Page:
GEORGETOWN, Ind. (WHAS11) -- River City Bloodhounds are trained to help track down people in need, but now their handlers are asking for your help finding the scent after someone shot one of the dogs.
For the last three years, Michelle Mantilla and her husband have lived in a quiet Georgetown subdivision with four of their four-legged friends.
The dogs are kept in a fence in the backyard, in a neighborhood full of dog lovers.
“They’re just a big slobbery mess of love,” said Mantilla. “You don’t own a bloodhound they own you. They’re big babies. They’re just lovable dogs. They’re gentle giants. That’s my heart.”
However, her heart was broken when her husband went out to feed their dogs with a Sunday morning special: pancakes.
“Maize is usually the very first dog when there is food involved to run at you,” said Mantilla. “We brought her in and checked her over. We thought she was bloating because bloodhounds are prone to bloat.”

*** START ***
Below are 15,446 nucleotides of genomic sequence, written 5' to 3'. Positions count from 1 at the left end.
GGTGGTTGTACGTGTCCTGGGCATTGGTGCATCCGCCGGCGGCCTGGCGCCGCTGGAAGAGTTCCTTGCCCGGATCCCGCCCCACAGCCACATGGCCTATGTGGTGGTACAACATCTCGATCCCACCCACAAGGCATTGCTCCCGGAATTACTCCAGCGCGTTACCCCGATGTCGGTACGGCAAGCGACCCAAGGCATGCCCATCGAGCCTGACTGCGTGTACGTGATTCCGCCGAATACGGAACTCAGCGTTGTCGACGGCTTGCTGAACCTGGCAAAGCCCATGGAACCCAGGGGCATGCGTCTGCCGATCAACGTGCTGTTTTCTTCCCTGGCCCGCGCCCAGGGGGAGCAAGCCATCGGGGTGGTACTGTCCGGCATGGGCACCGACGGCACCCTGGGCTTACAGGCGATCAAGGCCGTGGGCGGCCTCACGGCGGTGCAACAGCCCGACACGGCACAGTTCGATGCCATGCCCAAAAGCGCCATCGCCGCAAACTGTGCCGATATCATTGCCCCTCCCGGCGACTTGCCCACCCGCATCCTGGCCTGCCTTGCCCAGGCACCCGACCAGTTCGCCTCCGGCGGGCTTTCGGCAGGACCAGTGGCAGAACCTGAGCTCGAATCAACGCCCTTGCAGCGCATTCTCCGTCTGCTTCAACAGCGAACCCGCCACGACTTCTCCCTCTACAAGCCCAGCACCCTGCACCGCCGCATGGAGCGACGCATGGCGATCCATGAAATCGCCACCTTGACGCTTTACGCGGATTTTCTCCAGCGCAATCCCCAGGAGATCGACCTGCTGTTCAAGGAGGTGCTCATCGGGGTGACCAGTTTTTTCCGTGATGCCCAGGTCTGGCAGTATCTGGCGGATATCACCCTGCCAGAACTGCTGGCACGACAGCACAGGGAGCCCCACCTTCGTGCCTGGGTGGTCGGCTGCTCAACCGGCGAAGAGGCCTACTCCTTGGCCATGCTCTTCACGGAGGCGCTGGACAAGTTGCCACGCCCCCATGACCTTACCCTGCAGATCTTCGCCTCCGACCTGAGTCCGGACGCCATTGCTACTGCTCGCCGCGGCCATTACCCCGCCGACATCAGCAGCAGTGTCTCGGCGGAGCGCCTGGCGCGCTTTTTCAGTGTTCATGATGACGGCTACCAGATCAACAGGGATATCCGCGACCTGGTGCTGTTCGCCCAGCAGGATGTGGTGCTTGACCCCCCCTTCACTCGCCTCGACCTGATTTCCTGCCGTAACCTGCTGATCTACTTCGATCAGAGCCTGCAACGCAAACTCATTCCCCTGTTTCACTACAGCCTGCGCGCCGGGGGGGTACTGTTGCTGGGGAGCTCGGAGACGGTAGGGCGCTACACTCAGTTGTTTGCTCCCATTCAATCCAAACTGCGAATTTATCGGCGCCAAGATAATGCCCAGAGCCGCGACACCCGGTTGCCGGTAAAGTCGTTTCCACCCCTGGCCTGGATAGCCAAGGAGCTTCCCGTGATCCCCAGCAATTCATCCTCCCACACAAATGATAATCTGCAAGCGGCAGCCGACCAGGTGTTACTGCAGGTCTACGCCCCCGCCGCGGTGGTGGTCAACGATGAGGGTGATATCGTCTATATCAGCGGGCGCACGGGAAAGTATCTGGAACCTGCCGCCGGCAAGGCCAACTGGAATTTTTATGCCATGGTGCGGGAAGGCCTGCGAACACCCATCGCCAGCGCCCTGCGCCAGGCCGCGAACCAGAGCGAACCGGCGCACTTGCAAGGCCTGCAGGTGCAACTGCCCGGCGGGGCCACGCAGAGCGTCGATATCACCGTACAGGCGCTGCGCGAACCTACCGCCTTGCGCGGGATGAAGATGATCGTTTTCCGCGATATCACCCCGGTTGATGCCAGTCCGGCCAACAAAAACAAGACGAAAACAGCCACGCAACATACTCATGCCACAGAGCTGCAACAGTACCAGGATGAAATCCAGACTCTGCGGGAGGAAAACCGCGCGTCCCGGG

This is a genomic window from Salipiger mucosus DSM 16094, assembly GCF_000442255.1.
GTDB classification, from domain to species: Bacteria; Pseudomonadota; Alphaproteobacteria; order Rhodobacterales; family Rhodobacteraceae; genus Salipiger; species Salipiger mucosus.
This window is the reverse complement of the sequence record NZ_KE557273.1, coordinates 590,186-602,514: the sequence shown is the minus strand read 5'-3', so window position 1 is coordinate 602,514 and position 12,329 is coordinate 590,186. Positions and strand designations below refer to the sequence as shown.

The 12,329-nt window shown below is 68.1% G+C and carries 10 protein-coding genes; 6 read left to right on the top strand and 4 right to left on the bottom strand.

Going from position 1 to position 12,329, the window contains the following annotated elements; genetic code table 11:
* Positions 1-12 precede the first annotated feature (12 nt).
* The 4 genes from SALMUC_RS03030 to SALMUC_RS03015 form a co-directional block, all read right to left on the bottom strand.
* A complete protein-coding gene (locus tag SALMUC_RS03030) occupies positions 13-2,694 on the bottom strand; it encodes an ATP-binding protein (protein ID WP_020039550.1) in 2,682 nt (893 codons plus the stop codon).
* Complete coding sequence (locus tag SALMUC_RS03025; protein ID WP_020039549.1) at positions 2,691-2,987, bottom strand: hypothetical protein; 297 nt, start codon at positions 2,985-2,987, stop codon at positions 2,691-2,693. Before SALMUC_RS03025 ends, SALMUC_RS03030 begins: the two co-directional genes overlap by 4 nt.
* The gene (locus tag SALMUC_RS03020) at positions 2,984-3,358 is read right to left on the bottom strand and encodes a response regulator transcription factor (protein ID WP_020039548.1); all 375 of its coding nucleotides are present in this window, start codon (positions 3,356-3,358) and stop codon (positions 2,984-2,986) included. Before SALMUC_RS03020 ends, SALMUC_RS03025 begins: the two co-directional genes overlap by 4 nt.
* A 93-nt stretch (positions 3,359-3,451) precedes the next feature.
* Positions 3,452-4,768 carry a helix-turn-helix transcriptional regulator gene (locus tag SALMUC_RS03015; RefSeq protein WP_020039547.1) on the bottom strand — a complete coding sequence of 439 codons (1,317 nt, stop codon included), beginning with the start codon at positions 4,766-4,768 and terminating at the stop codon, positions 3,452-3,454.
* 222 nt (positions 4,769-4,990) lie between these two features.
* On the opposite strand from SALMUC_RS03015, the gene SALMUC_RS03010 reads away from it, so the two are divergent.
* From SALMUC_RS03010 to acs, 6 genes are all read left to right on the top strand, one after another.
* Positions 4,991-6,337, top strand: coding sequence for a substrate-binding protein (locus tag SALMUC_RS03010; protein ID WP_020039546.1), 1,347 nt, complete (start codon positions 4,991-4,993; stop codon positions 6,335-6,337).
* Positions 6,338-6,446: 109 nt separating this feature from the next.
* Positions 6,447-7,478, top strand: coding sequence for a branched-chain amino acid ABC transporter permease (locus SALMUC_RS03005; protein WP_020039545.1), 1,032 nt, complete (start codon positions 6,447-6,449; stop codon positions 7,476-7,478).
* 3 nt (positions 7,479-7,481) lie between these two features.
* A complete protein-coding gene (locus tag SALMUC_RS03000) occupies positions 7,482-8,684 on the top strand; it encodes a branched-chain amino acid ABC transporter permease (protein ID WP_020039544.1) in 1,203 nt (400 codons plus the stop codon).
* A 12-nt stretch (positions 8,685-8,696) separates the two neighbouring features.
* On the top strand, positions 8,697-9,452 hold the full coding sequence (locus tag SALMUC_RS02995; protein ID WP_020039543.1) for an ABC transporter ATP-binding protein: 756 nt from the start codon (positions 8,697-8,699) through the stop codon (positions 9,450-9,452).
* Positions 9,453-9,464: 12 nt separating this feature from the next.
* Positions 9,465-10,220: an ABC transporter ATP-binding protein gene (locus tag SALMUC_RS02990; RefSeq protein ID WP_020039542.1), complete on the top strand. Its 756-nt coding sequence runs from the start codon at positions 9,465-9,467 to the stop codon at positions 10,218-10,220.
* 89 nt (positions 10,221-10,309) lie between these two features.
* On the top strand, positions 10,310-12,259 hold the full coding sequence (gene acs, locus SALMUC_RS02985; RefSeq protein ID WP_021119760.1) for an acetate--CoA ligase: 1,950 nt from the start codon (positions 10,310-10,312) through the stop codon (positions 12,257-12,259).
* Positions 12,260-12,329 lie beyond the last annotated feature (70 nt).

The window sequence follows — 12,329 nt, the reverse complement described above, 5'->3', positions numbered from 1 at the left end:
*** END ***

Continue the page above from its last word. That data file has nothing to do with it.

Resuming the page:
After rushing Maize to Shively Animal Hospital the veterinarians discovered an issue much bigger than bloating.
“They put the X-ray up and were like somebody shot your dog,” said Mantilla. “Immediately, I felt like I was scared, and uncertain because I had three other dogs at home. Why would somebody do this?”
The vet found a .22 caliber bullet lodged in the dog's belly near vital organs.
The Mantilla’s were home at the time, but never heard a gunshot, and that has turned her dream home into a house of horrors even after she called the police.
“There’s no sense of security,” said Mantilla. “It just was taken away pretty quick. If somebody would be that bold to come up that close to the yard and shoot a dog what would keep them from shooting somebody else’s dog, or a child. What kind of person are we really dealing with?”
Michelle Mantilla tells me that Maize has started to eat again. As of Tuesday morning, Maize is home and continuing to recover. She is doing OK.
Her handlers hope she is able to make a full recovery and continue her career as a search and rescue dog by this fall.